Consumer Information for Buying Meat in Bulk

 

 

 

If you are interested in buying meat in bulk directly from a farmer, you can find all of the details here about buying a quarter, half, or whole animal. In fact, this section might actually tell you more than you need to know. If you are buying meat or poultry at a farmers market or through a cooperative, that meat has been processed according to rules that allow it to be sold as a retail product. In those situations you just buy the meat exactly like you would in a grocery store, and the information in this section is way more than you need.

Background

Minnesota regulations for direct sale of meat

How to buy locally produced meat

Having the meat processed

Calculating costs

What are you getting?

Getting the meat home

Other resources

Credits

 

 

 

Background: Why buy meat directly through local livestock producers?

  • it's a great chance to meet the person who raised the animal, and learn how the animal was raised;
  • you can have the meat processed to your own specifications;
  • the price is often less than the average retail price;
  • and, you contribute toward a more sustainable regional economy, supporting our local farm and rural economy.

 

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Minnesota regulations for direct-marketed meat

A popular type of meat processing in Minnesota is in "state-equivalent" processing plants. These processors offer an inspected slaughter similar to federally-inspected slaughter, but done by state inspectors. Inspected slaughter assures that the animal was healthy at the time of slaughter. Farmers who have animals processed under federal or state inspection can sell processed meat as packaged cuts; or can sell in bulk amounts such as quarter, half or whole animals. Farmers who sell sausage, bacon or other products that have off-farm ingredients added must have a food handler license in addition to processing under federal or state inspection.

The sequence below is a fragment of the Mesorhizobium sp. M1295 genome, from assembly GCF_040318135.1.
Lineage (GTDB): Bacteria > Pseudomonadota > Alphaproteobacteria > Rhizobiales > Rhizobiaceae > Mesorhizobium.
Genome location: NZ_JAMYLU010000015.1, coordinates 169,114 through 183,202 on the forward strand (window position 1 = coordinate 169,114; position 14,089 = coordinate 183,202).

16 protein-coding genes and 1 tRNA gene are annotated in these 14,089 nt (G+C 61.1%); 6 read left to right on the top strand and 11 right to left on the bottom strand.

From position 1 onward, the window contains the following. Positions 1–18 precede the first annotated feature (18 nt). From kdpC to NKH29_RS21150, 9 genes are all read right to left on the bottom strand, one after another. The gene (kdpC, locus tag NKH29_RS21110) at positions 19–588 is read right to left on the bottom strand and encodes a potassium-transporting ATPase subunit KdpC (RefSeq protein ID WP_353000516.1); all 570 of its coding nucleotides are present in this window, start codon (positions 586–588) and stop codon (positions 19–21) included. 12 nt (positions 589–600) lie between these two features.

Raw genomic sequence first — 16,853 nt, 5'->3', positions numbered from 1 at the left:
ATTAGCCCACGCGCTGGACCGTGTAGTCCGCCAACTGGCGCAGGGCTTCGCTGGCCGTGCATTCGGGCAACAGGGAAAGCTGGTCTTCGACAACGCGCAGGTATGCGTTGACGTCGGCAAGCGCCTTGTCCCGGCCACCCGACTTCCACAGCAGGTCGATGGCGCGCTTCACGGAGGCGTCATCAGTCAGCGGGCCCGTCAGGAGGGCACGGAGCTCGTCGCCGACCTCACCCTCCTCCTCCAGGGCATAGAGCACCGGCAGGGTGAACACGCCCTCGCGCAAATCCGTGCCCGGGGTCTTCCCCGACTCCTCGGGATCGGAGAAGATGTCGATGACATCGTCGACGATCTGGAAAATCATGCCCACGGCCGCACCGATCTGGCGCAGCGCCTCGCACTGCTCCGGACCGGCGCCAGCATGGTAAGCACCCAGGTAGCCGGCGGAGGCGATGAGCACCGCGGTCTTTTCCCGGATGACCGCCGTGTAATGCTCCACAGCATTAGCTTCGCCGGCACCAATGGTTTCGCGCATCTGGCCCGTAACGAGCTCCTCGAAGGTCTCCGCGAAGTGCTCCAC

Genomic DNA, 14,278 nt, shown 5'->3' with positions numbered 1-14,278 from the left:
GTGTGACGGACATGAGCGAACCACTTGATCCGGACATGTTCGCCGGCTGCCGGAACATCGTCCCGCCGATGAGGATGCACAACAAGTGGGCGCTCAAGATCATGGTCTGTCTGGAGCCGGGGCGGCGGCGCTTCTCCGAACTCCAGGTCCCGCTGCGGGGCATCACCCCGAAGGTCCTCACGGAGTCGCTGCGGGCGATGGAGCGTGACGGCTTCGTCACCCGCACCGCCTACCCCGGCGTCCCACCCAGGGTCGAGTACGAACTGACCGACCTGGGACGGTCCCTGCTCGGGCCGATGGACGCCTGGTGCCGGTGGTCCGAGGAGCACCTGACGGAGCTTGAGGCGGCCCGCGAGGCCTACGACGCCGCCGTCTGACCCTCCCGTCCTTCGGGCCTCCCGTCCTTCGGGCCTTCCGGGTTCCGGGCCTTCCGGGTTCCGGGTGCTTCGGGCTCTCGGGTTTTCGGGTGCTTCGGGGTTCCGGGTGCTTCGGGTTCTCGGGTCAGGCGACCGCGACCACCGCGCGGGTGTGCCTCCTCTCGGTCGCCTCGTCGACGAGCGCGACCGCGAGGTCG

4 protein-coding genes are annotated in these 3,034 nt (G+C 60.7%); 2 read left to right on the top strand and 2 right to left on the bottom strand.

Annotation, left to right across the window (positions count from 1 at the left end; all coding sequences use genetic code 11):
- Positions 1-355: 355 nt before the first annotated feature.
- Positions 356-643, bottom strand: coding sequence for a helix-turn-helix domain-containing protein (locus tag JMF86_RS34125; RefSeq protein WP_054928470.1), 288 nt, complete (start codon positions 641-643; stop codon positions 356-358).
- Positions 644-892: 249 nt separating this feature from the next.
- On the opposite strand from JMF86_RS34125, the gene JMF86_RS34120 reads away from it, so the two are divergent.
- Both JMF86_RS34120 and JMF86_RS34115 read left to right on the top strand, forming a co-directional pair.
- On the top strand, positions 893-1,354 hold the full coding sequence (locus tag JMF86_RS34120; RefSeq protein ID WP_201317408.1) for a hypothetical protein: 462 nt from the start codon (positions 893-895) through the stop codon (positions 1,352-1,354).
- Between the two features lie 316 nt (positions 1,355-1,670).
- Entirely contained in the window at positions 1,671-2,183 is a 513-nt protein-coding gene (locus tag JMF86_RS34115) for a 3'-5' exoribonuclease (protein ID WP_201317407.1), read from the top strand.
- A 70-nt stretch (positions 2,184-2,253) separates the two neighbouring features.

State-equivalent plants and federally-inspected plants are still not common in some areas of Minnesota, so buying locally produced meat often means buying "custom processed meat". Farmers who are using custom-exempt processors must sell live animals, and must allow their customers to inspect and choose their animals if the customer wants to. Customers can waive that right of personal inspection. Customers can share an animal, so a farmer might have two customers who each buy half of the same hog, or four customers who each buy a quarter of the same beef animal.